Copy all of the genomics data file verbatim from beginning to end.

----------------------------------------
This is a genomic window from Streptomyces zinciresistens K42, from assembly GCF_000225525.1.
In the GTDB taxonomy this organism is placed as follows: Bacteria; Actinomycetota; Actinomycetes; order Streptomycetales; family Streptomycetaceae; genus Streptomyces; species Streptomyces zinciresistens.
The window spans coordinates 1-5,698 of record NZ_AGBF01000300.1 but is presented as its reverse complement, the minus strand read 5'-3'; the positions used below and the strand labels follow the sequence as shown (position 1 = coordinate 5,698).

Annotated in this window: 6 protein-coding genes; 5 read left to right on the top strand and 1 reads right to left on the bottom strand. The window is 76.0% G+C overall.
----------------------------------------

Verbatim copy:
This is a genomic window from Streptomyces zinciresistens K42, from assembly GCF_000225525.1.
In the GTDB taxonomy this organism is placed as follows: Bacteria; Actinomycetota; Actinomycetes; order Streptomycetales; family Streptomycetaceae; genus Streptomyces; species Streptomyces zinciresistens.
The window spans coordinates 1-5,698 of record NZ_AGBF01000300.1 but is presented as its reverse complement, the minus strand read 5'-3'; the positions used below and the strand labels follow the sequence as shown (position 1 = coordinate 5,698).

Annotated in this window: 6 protein-coding genes; 5 read left to right on the top strand and 1 reads right to left on the bottom strand. The window is 76.0% G+C overall.